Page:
Glasgow Film Theatre
Fri 1 Nov


Nicolas Pariser (Paris, 1974) is an actor, writer, and director. He has directed the short films Le jour où Ségolène a gagné (2008), La République (2010) and Agit Pop (2013). In 2015 he made his feature directorial debut with the political thriller Le grand jeu (The Great Game), which competed at the Locarno Film Festival. His second film, Alice et le maire (Alice and the Mayor), received the Europa Cinemas Label Award in the Directors’ Fortnight at the 2019 Cannes Festival and was also screened at the San Sebastien Film Festival among others.

Nicolas Pariser will talk about Alice and the Mayor at Glasgow Film Theatre on 1 Nov at 20.00


Edinburgh Filmhouse
Thur 21 Nov 20.50



Antoine Raimbault is a French writer and director, known for his short films 24/24 (2001) and Good Dog (2003) as well as his debut feature Conviction (2018). Preoccupied with the workings of justice, Raimbault echoes his short Vos violences (2014) in his latest film which is based on a real-life case,. The courtroom thriller brings together a man accused of killing his wife and a woman obsessed with proving his innocence.

“First-time director Antoine Raimbault has… crafted a nail-biter of a courthouse thriller.”—Variety

Antoine Raimbault will appear for an introduction and Q&A for Conviction at Edinburgh Filmhouse on 21 November 20.50
 French Institute on Monday 25 November at 18:30


At only 15 years of age Nathan Ambrosioni directed his first short film The Lake,  a ‘ slasher’ movie in the pure tradition. He completed his first feature film Paper Flags at 18.

He will present his film at Edinburgh French Institute on Monday 25 November at 18:30

 London Ciné Lumière on 15 Nov at 18.30


Callisto McNulty is an author, director and translator, born in 1990 in Paris. She is a graduate of Central Saint Martins and Goldsmiths university in London. Her research in the fields of feminist and cultural studies and the visual arts takes the shape of film and editorial projects. She has directed and co-written Delphine and Carole, an archival documentary film about the 1970s period of “enchanted feminism”, in contention as part of the European Film Awards. She has also written and realised, with Anne Destival, Éric’s Tape (2017, with Eric Bauer, William Furlong and Colette Lumière), a filmed investigation around a mysterious “Audio Arts” cassette, featuring an almost inaudible conversation between Andy Warhol and several other characters whose identity is initially unknown.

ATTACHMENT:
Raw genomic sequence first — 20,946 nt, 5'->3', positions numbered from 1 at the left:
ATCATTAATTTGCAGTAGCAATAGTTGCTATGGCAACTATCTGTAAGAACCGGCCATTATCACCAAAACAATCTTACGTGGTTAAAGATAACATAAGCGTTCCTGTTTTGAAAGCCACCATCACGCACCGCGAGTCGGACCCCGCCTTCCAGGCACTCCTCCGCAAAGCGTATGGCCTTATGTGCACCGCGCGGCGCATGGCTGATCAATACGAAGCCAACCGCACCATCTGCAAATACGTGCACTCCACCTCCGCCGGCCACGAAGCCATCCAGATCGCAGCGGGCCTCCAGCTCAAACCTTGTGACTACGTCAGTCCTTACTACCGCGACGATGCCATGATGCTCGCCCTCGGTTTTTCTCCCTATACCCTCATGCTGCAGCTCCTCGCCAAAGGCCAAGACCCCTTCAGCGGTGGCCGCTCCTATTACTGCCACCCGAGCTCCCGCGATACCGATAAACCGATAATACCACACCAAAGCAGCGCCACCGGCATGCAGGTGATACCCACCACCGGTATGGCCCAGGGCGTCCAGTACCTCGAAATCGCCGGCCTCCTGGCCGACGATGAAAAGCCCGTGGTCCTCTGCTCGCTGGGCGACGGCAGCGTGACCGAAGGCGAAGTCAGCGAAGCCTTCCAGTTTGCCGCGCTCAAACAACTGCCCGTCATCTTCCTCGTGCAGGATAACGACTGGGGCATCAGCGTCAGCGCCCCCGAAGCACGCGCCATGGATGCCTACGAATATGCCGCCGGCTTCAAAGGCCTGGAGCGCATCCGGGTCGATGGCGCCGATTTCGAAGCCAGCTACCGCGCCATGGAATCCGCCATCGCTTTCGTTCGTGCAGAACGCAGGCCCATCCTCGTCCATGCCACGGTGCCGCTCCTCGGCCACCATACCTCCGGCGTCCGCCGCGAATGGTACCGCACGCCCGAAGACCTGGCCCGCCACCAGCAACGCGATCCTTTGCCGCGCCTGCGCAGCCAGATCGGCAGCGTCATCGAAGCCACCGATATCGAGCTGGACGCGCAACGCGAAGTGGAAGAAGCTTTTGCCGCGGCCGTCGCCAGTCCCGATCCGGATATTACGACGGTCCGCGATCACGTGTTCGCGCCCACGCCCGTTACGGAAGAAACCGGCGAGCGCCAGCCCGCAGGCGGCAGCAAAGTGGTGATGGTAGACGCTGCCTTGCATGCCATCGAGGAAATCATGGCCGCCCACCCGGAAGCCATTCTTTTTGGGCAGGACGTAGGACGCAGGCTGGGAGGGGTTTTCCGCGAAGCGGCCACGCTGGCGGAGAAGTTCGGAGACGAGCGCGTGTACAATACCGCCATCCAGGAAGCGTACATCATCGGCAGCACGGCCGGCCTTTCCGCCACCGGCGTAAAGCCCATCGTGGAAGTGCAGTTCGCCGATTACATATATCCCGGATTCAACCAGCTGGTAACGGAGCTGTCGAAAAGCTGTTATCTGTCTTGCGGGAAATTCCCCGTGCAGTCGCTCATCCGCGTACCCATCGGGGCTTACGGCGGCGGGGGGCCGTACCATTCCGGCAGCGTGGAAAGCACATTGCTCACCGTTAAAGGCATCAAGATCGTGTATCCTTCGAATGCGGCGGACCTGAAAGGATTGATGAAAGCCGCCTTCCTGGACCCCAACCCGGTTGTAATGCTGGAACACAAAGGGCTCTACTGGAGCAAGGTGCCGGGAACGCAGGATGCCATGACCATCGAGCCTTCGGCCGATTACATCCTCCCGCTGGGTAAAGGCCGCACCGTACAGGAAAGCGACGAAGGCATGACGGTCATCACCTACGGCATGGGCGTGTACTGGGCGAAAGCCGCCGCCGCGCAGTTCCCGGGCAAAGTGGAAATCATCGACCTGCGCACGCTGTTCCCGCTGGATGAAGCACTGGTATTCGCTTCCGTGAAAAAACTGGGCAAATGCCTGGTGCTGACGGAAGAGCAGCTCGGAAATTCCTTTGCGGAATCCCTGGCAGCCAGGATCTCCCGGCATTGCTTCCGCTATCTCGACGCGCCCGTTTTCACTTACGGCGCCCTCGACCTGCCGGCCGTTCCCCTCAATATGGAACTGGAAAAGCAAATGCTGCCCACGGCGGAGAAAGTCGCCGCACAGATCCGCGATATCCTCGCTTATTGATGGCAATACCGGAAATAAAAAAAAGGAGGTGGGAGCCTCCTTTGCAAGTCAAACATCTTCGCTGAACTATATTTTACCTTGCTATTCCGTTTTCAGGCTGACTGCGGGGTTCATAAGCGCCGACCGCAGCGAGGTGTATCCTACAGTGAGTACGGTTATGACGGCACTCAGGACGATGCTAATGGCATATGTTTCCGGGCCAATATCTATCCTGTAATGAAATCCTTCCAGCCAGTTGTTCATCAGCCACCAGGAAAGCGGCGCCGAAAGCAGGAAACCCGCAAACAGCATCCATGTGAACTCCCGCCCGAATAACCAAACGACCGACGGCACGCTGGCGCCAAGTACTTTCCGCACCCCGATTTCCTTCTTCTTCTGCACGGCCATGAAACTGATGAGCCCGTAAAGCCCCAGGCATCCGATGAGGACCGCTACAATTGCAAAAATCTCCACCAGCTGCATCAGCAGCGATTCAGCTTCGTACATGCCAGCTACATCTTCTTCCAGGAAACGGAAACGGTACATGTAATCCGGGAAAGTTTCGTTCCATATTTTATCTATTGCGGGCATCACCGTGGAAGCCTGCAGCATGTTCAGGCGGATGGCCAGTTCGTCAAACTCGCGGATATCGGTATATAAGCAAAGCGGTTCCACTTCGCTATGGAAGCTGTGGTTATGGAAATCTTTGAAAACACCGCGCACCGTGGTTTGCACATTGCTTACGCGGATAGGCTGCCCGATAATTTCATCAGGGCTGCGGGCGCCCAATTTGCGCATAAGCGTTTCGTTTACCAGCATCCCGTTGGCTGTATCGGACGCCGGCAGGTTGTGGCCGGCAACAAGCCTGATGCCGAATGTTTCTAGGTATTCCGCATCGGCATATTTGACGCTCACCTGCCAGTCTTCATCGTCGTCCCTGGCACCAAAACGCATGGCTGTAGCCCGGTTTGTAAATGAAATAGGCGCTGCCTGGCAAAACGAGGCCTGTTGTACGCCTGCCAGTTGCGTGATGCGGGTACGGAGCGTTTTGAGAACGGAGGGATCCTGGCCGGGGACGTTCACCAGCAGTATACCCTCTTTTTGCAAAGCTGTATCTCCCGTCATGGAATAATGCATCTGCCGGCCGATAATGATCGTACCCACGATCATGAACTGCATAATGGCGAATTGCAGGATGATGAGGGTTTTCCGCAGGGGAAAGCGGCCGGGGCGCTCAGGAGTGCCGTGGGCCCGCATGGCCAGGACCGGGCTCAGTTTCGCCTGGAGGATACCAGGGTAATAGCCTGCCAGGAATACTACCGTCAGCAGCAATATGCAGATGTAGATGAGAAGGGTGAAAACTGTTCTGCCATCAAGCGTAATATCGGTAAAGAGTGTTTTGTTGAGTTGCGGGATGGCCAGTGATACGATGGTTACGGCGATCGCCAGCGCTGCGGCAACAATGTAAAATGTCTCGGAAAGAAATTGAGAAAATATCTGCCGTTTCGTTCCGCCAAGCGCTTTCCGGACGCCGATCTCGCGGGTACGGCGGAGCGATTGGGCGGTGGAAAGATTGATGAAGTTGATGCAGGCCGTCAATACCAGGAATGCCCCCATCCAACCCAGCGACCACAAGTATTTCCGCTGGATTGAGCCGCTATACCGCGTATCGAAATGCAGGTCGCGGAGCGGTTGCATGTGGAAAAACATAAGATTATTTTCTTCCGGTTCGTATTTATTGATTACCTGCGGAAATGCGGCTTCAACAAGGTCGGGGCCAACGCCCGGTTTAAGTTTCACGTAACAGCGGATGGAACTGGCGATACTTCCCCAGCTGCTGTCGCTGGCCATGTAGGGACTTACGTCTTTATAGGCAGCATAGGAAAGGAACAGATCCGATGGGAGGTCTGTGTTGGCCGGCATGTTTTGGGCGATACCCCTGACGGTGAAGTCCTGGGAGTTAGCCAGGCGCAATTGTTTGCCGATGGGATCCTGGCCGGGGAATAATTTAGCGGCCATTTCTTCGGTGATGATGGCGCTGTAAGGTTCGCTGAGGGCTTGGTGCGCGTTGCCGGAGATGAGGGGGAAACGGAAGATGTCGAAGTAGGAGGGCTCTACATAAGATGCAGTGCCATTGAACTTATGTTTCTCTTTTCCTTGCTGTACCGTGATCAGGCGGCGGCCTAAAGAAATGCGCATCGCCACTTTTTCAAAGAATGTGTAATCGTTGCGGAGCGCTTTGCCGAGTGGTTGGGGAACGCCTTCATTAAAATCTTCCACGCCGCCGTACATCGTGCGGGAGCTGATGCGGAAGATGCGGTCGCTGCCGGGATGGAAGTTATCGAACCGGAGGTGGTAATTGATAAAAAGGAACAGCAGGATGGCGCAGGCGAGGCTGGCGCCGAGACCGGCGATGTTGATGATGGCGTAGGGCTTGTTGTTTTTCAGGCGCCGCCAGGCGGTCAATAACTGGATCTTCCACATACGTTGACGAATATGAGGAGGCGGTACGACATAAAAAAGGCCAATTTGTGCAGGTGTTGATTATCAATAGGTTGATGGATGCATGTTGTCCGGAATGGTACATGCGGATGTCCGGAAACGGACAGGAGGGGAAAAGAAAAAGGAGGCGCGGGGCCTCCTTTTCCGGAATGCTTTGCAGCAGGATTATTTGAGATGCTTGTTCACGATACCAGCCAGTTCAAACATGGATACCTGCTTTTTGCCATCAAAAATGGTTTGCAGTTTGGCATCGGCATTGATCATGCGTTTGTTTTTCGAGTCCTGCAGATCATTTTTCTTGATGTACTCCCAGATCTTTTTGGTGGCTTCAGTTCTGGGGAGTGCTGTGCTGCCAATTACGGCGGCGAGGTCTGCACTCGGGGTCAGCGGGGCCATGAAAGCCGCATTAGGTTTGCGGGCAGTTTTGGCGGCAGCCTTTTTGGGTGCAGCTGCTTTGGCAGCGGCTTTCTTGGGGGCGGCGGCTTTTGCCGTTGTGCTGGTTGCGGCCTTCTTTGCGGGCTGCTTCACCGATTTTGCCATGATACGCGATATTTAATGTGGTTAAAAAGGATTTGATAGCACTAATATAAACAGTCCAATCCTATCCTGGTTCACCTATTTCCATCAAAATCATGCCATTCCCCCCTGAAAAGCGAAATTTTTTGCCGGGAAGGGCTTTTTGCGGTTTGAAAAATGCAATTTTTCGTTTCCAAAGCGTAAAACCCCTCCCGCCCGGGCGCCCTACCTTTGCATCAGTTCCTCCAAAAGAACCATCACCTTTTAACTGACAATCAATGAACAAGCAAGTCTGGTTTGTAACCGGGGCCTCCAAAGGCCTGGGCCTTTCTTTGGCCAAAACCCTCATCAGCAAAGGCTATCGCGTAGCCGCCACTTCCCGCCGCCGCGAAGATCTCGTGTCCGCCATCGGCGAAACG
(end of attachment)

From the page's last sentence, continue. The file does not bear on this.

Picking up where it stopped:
She will present Delphine and Carole at London Ciné Lumière on 15 Nov 18.30


London Ciné Lumière on 9 Nov at 19.30 

Edinburgh Filmhouse on 10 Nov at 18.00 


A significant figure in contemporary cinema, Joachim Lafosse’s reputation is growing from film to film, as shown by the national and international acclaim for After Love, selected for the Directors’ Fortnight and Our Children, selected for Un Certain Regard, where Émilie Dequenne won the Best Actress award. Keen on strong subjects, his filmography is marked by monstrous characters whose motivations he tries to understand for, as the saying goes, the road to hell is paved with good intentions. He graduated from the Institut des Arts de Diffusion (IDA) in Louvain-La-Neuve with his short Tribu (2001). He has written screenplays and theatre pieces and has worked as assistant director on multiple films. Lafosse’s latest project is an adaptation of Continuer / Keep Going, a novel by Laurent Mauvignier, with Virginie Efira which brings him to the Festival.

Joachim Lafosse will be present at screenings on 9 Nov 19.30 London Ciné Lumière; 10 Nov 18.00 Edinburgh Filmhouse

Ciné Lumière on Sunday 10 November at 19:00


After many years at a Casting Director, Stephane Batut directs his first feature film. It first screened in Cannes this year and was the recipient of the prestigious Prix Jean Vigo.

He will be a the screening at Ciné Lumière on Sunday 10 November at 19:00